Never too old to go to school
March 10, 2017
Filed under Perspectives
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Does age really matter when earning a degree? As long as you want it, go get it.
I would like to work part time for a few more years before actually retiring, and receiving a degree would help me gain employment. You see I’m 62 years young. But there are many people my age or older who have to work longer because they can’t afford to retire. Inflation is on the rise and has been for as long as I can remember. Older students who go back to school for their degrees are plentiful at colleges all around the United States according to the National Center for Education Statistics.
These older students are returning to school, often part time or for evening classes. Their rate of enrollment is rising faster than students of typical college age. In 2009, students age 25 and older accounted for roughly 40 percent of all college students, including college graduates. That figure is expected to rise to 43 percent by 2020.
I don’t have a full-time career in mind for my degree. A freelance position taking photos for various news and sports organizations would be my preferred choice. Luckily, I have already had some small professional jobs taking pictures for a local community paper.
Financially I feel secure thanks to good decisions made over the years and inheritances received. At this point in my life, my going back to work with a degree in hand would give me a few years more in a field I thoroughly enjoy. I guess you can say that getting my degree is more than just for self-fulfillment and the pleasure of earning a degree. It will also help me get the job I want in the end.
LMC is my home away from home since I’m here on campus more than I am in my Antioch home with my husband and our two cats. I’m one of those lifers since I have been a student at LMC off and on since 2005.
My first class was in digital photography with Curtis Corlew, who sparked my interest in photojournalism. Since then I have changed my major from fine arts to journalism and taken courses that allow me to work on the LMC Experience newspaper to develop my journalistic skills. I have been working on the newspaper since the fall of 2013 in various positions including staff photographer, photo editor, assistant web master and sports photographer.
I’m not quite there as far as graduating anytime soon. I am planning on getting an A.A. in journalism and graphic arts by May 2020. Then hopefully a B.A. in photography will follow eventually.
One reason older students go back to school is because they were the ones who either had to work to help support their families financially or they stayed at home and took care of their children. They now want to go back either to finish what they started or to follow their dream of earning a degree.
Older students are often faced with different financial considerations and calculations when deciding how to pay for their education. Various institutions, foundations and organizations offer grants and scholarships and colleges offer financial aid.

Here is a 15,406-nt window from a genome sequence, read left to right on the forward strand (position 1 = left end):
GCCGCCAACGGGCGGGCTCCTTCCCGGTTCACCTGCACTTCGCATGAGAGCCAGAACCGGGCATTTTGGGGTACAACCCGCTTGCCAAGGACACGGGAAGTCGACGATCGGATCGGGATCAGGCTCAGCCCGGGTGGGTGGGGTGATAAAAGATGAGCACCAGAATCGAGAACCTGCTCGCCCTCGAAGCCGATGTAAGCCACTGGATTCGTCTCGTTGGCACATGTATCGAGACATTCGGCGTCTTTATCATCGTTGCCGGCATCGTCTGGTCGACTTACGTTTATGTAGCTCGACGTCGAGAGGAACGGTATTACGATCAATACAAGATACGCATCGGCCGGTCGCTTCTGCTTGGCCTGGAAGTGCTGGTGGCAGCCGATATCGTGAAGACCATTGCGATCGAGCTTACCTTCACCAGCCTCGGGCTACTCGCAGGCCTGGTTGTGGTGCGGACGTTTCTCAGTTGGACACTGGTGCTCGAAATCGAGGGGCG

While many do not have any restrictions on age limits, there are some grants and scholarships that are only available to people of a certain age. For example, grants or scholarships available for seniors include:
- The Jeanette Rankin Foundation Women’s Education Fund for women who are aged 35 or older and meet low income eligibility guidelines. Women applying for this scholarship must be going to college for their first degree. It can be a vocational, technical, associate or bachelor’s degree.
- The Edward M. Kennedy Serve America Act scholarship for seniors age 55 and over who contribute a minimum of 350 hours of community service hours to the program.
- The Adult Students in Scholastic Transition Grant, known as ASIST, from the Executive Women International (EWI) for women only.
Some states offer free auditing of classes and, depending on the colleges, senior citizens can apply for tuition waivers or discounts.
But I am also aware many older students are back on campus out of necessity. Many are in the classroom after losing jobs. Their skills must be updated in their current field or completely overhauled to prepare for a total career change. These older students are on campus to become more competitive in the job market. To these older students, a degree is a lifeline to a better life for themselves and their families.
No matter the motivation for seeking a degree, older students who are returning to school after years of not being in a classroom may be apprehensive about not fitting in, only to later realize that their fears and concerns were unfounded as a growing numbers of middle-aged adults are now returning to college to pursue or finish their degrees, and many adults find they actually enjoy interacting and learning with younger students who are enthusiastic about education.
To these older students, I say continue on the road toward getting that degree you so long for. To the younger students who predominate on campus, I say continue to help by interacting with us “oldies but goodies” so we, too, can be as successful as you in the academic world.